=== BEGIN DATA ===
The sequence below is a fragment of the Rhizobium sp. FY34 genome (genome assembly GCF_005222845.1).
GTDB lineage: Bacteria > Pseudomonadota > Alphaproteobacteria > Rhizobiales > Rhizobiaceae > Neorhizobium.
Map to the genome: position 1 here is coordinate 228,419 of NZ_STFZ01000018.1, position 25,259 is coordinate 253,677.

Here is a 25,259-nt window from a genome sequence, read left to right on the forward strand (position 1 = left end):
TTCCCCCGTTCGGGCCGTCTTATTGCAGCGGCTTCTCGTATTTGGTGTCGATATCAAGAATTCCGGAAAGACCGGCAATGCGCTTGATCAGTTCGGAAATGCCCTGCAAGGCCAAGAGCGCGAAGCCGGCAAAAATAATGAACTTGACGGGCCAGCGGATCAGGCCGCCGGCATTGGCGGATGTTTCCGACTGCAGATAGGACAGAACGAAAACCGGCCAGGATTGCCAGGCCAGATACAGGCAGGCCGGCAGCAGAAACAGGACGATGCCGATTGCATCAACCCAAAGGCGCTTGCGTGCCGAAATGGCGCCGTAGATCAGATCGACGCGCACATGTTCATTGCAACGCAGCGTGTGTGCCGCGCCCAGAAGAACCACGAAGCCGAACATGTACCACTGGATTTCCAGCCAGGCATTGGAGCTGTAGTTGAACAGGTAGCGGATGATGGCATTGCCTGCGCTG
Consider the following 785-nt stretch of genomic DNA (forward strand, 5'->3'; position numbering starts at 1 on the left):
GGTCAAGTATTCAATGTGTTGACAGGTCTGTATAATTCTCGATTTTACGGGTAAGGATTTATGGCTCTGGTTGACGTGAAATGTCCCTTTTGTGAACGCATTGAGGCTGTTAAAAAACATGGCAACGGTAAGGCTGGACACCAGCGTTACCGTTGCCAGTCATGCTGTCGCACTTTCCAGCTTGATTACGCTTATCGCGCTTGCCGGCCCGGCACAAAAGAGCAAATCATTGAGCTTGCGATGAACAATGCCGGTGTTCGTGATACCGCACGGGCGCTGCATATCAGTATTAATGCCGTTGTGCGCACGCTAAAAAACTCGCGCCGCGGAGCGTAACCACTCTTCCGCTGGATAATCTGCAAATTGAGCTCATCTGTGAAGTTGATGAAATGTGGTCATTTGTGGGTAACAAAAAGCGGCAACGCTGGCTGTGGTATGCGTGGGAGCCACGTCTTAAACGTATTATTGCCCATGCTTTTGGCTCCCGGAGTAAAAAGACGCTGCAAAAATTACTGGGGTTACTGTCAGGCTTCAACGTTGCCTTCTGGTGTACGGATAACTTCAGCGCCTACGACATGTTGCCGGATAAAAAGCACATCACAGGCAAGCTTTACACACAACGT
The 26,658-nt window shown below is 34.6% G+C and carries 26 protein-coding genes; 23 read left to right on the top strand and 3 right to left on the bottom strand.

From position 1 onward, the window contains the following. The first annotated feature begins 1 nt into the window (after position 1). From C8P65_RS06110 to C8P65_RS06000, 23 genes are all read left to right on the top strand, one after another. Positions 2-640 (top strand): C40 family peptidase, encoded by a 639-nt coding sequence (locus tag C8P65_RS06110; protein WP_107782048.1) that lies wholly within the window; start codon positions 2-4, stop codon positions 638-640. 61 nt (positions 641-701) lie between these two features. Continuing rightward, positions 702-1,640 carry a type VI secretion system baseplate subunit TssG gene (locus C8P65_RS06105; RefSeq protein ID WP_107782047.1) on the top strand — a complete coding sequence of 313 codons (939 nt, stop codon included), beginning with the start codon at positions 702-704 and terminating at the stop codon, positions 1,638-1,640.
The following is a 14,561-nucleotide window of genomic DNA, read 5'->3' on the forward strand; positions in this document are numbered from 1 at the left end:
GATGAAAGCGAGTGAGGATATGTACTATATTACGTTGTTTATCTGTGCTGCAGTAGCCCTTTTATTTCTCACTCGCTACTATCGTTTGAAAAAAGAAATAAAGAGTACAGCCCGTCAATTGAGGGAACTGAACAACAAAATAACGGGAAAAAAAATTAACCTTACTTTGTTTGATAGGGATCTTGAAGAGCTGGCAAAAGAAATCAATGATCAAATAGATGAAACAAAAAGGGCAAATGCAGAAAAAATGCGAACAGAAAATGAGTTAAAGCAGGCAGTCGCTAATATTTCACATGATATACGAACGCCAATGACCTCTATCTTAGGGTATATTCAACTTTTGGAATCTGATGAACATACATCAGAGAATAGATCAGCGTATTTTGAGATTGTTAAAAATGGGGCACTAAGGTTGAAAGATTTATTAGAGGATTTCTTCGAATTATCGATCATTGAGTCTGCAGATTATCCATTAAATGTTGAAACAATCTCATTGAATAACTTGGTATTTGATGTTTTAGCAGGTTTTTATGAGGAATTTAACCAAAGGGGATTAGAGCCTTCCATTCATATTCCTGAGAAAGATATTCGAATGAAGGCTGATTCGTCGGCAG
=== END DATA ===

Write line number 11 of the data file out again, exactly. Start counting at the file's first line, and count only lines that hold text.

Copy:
GATGAAAGCGAGTGAGGATATGTACTATATTACGTTGTTTATCTGTGCTGCAGTAGCCCTTTTATTTCTCACTCGCTACTATCGTTTGAAAAAAGAAATAAAGAGTACAGCCCGTCAATTGAGGGAACTGAACAACAAAATAACGGGAAAAAAAATTAACCTTACTTTGTTTGATAGGGATCTTGAAGAGCTGGCAAAAGAAATCAATGATCAAATAGATGAAACAAAAAGGGCAAATGCAGAAAAAATGCGAACAGAAAATGAGTTAAAGCAGGCAGTCGCTAATATTTCACATGATATACGAACGCCAATGACCTCTATCTTAGGGTATATTCAACTTTTGGAATCTGATGAACATACATCAGAGAATAGATCAGCGTATTTTGAGATTGTTAAAAATGGGGCACTAAGGTTGAAAGATTTATTAGAGGATTTCTTCGAATTATCGATCATTGAGTCTGCAGATTATCCATTAAATGTTGAAACAATCTCATTGAATAACTTGGTATTTGATGTTTTAGCAGGTTTTTATGAGGAATTTAACCAAAGGGGATTAGAGCCTTCCATTCATATTCCTGAGAAAGATATTCGAATGAAGGCTGATTCGTCGGCAG